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The up to $20,000 of federal student loan forgiveness announced by President Joe Biden won’t be subject to federal taxes, according to the White House.
The federal American Rescue Plan signed into law in 2021 includes a provision to exclude counting federal student loan relief as taxable income through 2025.
But six states could count the money as taxable income, unless they make legislative or administrative changes, according to one analysis.
President Joe Biden plans to provide up to $20,000 in college loan debt relief to millions of Americans, causing some to suggest on social media that recipients might get an unexpected tax bill from the IRS next April.
The feds won’t be coming for a share of the cash. But it’s possible some states will, one analysis said.
"All those college kids that got their student loans forgiven better look at this," read a Facebook post on Aug. 25. "The forgiven amount is still taxable and must be reported to the IRS as income. If they think the interest rates are bad with their school loans, wait until they see the IRS interest rates."
The post was flagged as part of Facebook’s efforts to combat false news and misinformation on its News Feed. (Read more about our partnership with Facebook.)
The post shows a screenshot of an IRS webpage about canceled debt, with this sentence on the image circled in red: "In general, if you have cancellation of debt income because your debt is canceled, forgiven, or discharged for less than the amount you must pay, the amount of the canceled debt is taxable and you must report the canceled debt on your tax return for the year the cancellation occurs."
Biden announced on Aug. 24 a plan to forgive $10,000 in federal student loan debt for individuals making less than $125,000 or couples making less than $250,000. The canceled amount doubles to $20,000 for recipients of Pell Grants who qualify, with the same income restrictions.
Normally, the info from the IRS webpage would apply, and taxpayers who receive debt relief must report the amount of the forgiven loan as taxable income to the IRS. However, a White House fact sheet states that the debt relief won’t be considered as taxable income at the federal level.
"Thanks to the American Rescue Plan, this debt relief will not be treated as taxable income for the federal income tax purposes," according to the fact sheet.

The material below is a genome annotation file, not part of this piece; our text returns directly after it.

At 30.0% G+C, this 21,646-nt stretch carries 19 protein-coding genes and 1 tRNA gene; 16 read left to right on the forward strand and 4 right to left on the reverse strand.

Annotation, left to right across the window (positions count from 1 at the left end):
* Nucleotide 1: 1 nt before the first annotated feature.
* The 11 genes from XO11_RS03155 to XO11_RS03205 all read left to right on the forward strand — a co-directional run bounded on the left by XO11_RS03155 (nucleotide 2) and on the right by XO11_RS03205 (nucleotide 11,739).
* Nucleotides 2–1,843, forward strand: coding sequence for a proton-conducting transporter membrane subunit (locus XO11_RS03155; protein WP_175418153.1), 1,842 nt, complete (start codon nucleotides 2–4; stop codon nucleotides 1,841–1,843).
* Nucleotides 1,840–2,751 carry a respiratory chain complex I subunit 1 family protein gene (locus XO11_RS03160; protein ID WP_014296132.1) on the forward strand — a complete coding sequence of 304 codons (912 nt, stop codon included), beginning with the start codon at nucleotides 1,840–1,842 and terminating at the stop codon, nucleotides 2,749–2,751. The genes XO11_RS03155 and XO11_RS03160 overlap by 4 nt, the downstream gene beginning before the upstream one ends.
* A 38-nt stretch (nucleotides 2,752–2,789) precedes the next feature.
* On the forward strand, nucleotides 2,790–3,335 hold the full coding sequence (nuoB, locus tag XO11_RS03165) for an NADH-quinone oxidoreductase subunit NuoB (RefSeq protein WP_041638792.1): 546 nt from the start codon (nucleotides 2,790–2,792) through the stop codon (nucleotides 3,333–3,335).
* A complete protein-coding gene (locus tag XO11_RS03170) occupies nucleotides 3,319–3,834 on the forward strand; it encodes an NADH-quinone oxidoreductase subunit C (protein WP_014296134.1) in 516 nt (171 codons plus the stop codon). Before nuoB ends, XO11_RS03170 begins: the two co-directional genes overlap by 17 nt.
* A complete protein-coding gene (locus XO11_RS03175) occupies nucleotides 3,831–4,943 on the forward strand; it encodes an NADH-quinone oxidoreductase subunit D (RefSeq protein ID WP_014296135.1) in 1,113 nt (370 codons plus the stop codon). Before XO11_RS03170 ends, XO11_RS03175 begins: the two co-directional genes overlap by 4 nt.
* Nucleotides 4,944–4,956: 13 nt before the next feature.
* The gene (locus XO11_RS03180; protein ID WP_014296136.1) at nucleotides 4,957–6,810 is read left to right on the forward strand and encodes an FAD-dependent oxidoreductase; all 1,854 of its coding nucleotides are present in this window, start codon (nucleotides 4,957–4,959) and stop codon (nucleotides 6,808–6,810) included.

In section 9675 of that law, it states that the Internal Revenue Code of 1986 is amended to add a "special rule for discharges in 2021 through 2025," and states that discharges of "any loan provided for postsecondary educational expenses" will not be counted as gross income.
Because debt forgiveness has typically been considered taxable income, a lender forgiving a debt would usually send a 1099-C form both to the IRS and the taxpayer. It's not clear whether that will still happen in this scenario, experts we contacted said.
Not everyone is completely off the hook when it comes to taxes, though. Certain states may consider the loan forgiveness as taxable income.
According to an analysis from the Tax Foundation, a nonpartisan Washington, D.C.-based think tank, six states — Arkansas, Massachusetts, Minnesota, Mississippi, North Carolina and Wisconsin — could tax the money based on their current laws.
That number could shrink if those states choose to make legislative changes before the spring to conform with federal tax law, or if the states determine administratively to not count the debt forgiveness as taxable income, the analysis said.
The analysis was first published Aug. 25 and initially said up to 13 states could tax the loan forgiveness amount. But an Aug. 30 update, reflected statements issued by state officials and noted that the initial post relied on slightly out-of-date data.
Efforts are already underway in at least two of those states to make changes so that the loan forgiveness is not taxable.
In Wisconsin, the state’s Department of Revenue told Milwaukee TV station WTMJ it will ask the Republican-led Legislature to change its tax law to align with the IRS.
Minnesota’s Department of Revenue said on its website that the loan forgiveness would be taxable under current law, but the chair of the Senate Taxes Committee told Minneapolis TV station KARE-11 she would seek a special session to address the issue.
A Facebook post warned that student debt relief is taxable by the Internal Revenue Service.
A provision in the 2021 American Rescue Plan excludes student loan relief from being taxed at the federal level through 2025.
Six states could count the discharged loan amount as taxable income if they don’t make changes to their laws before next spring. We rate this False.
Facebook post, Aug. 25, 2022
White House, "FACT SHEET: President Biden announces student loan relief for borrowers who need it most," Aug. 24, 2022
Internal Revenue Service, "Topic No. 431 Canceled debt – is it taxable or not?," accessed Aug. 28, 2022
Congress, "American Rescue Plan Act of 2021," accessed Aug. 28, 2022
Tax Foundation, "List of states that might tax student loan debt cancellation dwindles," Aug. 25, 2022
Phone interview with Jared Walczak, vice president of state projects, Tax Foundation, Aug. 29, 2022
Email exchange with Annette Nellen, professor at San Jose State University, Aug. 29, 2022
Email exchange with H&R Block spokesperson, Aug. 30, 2022
Kiplinger, "Up to $20,000 in student loan cancellation is here: but will it hurt your taxes?" Aug. 26, 2022
Minnesota Department of Revenue, "Cancellation of Education Loans," accessed Aug. 28, 2022
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